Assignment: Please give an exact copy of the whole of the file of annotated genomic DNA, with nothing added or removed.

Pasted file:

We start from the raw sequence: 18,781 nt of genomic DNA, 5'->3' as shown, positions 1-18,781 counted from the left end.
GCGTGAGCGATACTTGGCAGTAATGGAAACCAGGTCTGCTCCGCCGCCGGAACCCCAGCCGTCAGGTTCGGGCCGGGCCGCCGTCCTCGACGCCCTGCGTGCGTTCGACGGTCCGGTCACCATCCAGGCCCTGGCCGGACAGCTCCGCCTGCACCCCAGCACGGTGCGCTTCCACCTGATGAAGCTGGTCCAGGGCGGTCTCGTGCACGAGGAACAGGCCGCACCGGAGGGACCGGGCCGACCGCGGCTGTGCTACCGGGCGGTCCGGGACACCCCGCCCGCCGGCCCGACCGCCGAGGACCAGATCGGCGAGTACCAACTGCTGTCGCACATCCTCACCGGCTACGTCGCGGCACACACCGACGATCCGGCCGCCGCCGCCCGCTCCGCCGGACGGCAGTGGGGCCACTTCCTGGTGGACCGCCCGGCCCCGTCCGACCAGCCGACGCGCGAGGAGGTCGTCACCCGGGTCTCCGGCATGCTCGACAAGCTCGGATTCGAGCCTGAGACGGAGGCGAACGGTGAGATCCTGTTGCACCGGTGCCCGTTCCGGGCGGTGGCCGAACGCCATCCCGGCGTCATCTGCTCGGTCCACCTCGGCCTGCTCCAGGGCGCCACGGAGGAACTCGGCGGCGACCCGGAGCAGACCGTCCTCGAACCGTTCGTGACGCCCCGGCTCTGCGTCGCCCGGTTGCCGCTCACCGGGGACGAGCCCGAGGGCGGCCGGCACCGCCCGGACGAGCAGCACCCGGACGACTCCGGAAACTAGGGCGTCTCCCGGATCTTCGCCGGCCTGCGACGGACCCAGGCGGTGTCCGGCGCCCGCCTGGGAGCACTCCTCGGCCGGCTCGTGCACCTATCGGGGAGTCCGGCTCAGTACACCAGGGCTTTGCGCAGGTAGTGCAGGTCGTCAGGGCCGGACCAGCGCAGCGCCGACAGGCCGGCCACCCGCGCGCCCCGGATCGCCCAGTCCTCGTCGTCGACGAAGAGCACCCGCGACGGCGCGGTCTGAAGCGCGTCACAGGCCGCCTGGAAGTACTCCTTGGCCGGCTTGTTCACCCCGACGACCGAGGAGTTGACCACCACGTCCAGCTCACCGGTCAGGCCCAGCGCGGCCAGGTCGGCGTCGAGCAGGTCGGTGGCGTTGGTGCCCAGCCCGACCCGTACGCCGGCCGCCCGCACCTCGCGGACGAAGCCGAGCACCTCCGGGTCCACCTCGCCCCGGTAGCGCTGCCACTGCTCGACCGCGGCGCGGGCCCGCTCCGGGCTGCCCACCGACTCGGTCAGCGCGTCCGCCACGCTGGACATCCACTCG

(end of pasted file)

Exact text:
We start from the raw sequence: 18,781 nt of genomic DNA, 5'->3' as shown, positions 1-18,781 counted from the left end.
GCGTGAGCGATACTTGGCAGTAATGGAAACCAGGTCTGCTCCGCCGCCGGAACCCCAGCCGTCAGGTTCGGGCCGGGCCGCCGTCCTCGACGCCCTGCGTGCGTTCGACGGTCCGGTCACCATCCAGGCCCTGGCCGGACAGCTCCGCCTGCACCCCAGCACGGTGCGCTTCCACCTGATGAAGCTGGTCCAGGGCGGTCTCGTGCACGAGGAACAGGCCGCACCGGAGGGACCGGGCCGACCGCGGCTGTGCTACCGGGCGGTCCGGGACACCCCGCCCGCCGGCCCGACCGCCGAGGACCAGATCGGCGAGTACCAACTGCTGTCGCACATCCTCACCGGCTACGTCGCGGCACACACCGACGATCCGGCCGCCGCCGCCCGCTCCGCCGGACGGCAGTGGGGCCACTTCCTGGTGGACCGCCCGGCCCCGTCCGACCAGCCGACGCGCGAGGAGGTCGTCACCCGGGTCTCCGGCATGCTCGACAAGCTCGGATTCGAGCCTGAGACGGAGGCGAACGGTGAGATCCTGTTGCACCGGTGCCCGTTCCGGGCGGTGGCCGAACGCCATCCCGGCGTCATCTGCTCGGTCCACCTCGGCCTGCTCCAGGGCGCCACGGAGGAACTCGGCGGCGACCCGGAGCAGACCGTCCTCGAACCGTTCGTGACGCCCCGGCTCTGCGTCGCCCGGTTGCCGCTCACCGGGGACGAGCCCGAGGGCGGCCGGCACCGCCCGGACGAGCAGCACCCGGACGACTCCGGAAACTAGGGCGTCTCCCGGATCTTCGCCGGCCTGCGACGGACCCAGGCGGTGTCCGGCGCCCGCCTGGGAGCACTCCTCGGCCGGCTCGTGCACCTATCGGGGAGTCCGGCTCAGTACACCAGGGCTTTGCGCAGGTAGTGCAGGTCGTCAGGGCCGGACCAGCGCAGCGCCGACAGGCCGGCCACCCGCGCGCCCCGGATCGCCCAGTCCTCGTCGTCGACGAAGAGCACCCGCGACGGCGCGGTCTGAAGCGCGTCACAGGCCGCCTGGAAGTACTCCTTGGCCGGCTTGTTCACCCCGACGACCGAGGAGTTGACCACCACGTCCAGCTCACCGGTCAGGCCCAGCGCGGCCAGGTCGGCGTCGAGCAGGTCGGTGGCGTTGGTGCCCAGCCCGACCCGTACGCCGGCCGCCCGCACCTCGCGGACGAAGCCGAGCACCTCCGGGTCCACCTCGCCCCGGTAGCGCTGCCACTGCTCGACCGCGGCGCGGGCCCGCTCCGGGCTGCCCACCGACTCGGTCAGCGCGTCCGCCACGCTGGACATCCACTCG